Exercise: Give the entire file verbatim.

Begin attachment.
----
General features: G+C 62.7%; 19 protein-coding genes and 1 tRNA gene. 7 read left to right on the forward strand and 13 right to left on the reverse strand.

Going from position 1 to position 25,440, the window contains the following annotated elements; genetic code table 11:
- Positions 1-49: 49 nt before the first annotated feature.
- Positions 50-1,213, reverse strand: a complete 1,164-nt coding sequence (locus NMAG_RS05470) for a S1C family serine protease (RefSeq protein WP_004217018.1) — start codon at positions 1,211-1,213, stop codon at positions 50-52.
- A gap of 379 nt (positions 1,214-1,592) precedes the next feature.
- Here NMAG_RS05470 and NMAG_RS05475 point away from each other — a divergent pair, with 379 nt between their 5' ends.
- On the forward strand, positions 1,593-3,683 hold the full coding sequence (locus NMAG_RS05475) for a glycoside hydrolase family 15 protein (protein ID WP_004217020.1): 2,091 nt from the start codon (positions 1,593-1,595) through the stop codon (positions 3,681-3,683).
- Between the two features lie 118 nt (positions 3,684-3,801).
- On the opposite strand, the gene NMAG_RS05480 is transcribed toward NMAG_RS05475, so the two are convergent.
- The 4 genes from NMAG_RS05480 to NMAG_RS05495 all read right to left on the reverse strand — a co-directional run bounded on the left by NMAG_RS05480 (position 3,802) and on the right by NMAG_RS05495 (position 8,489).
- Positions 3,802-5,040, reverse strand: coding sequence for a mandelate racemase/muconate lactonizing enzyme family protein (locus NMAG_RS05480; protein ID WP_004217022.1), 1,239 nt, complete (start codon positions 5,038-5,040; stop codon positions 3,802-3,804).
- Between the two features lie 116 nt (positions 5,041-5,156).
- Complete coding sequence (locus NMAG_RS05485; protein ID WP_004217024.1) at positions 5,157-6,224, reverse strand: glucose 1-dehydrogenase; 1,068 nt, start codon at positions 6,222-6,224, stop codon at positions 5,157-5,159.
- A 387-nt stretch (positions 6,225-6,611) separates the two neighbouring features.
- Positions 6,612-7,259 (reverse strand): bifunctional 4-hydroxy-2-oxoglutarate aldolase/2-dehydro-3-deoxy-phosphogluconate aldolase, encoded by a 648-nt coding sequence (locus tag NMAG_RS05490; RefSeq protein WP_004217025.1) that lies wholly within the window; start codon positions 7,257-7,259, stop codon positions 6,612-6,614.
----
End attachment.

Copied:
General features: G+C 62.7%; 19 protein-coding genes and 1 tRNA gene. 7 read left to right on the forward strand and 13 right to left on the reverse strand.

Going from position 1 to position 25,440, the window contains the following annotated elements; genetic code table 11:
- Positions 1-49: 49 nt before the first annotated feature.
- Positions 50-1,213, reverse strand: a complete 1,164-nt coding sequence (locus NMAG_RS05470) for a S1C family serine protease (RefSeq protein WP_004217018.1) — start codon at positions 1,211-1,213, stop codon at positions 50-52.
- A gap of 379 nt (positions 1,214-1,592) precedes the next feature.
- Here NMAG_RS05470 and NMAG_RS05475 point away from each other — a divergent pair, with 379 nt between their 5' ends.
- On the forward strand, positions 1,593-3,683 hold the full coding sequence (locus NMAG_RS05475) for a glycoside hydrolase family 15 protein (protein ID WP_004217020.1): 2,091 nt from the start codon (positions 1,593-1,595) through the stop codon (positions 3,681-3,683).
- Between the two features lie 118 nt (positions 3,684-3,801).
- On the opposite strand, the gene NMAG_RS05480 is transcribed toward NMAG_RS05475, so the two are convergent.
- The 4 genes from NMAG_RS05480 to NMAG_RS05495 all read right to left on the reverse strand — a co-directional run bounded on the left by NMAG_RS05480 (position 3,802) and on the right by NMAG_RS05495 (position 8,489).
- Positions 3,802-5,040, reverse strand: coding sequence for a mandelate racemase/muconate lactonizing enzyme family protein (locus NMAG_RS05480; protein ID WP_004217022.1), 1,239 nt, complete (start codon positions 5,038-5,040; stop codon positions 3,802-3,804).
- Between the two features lie 116 nt (positions 5,041-5,156).
- Complete coding sequence (locus NMAG_RS05485; protein ID WP_004217024.1) at positions 5,157-6,224, reverse strand: glucose 1-dehydrogenase; 1,068 nt, start codon at positions 6,222-6,224, stop codon at positions 5,157-5,159.
- A 387-nt stretch (positions 6,225-6,611) separates the two neighbouring features.
- Positions 6,612-7,259 (reverse strand): bifunctional 4-hydroxy-2-oxoglutarate aldolase/2-dehydro-3-deoxy-phosphogluconate aldolase, encoded by a 648-nt coding sequence (locus tag NMAG_RS05490; RefSeq protein WP_004217025.1) that lies wholly within the window; start codon positions 7,257-7,259, stop codon positions 6,612-6,614.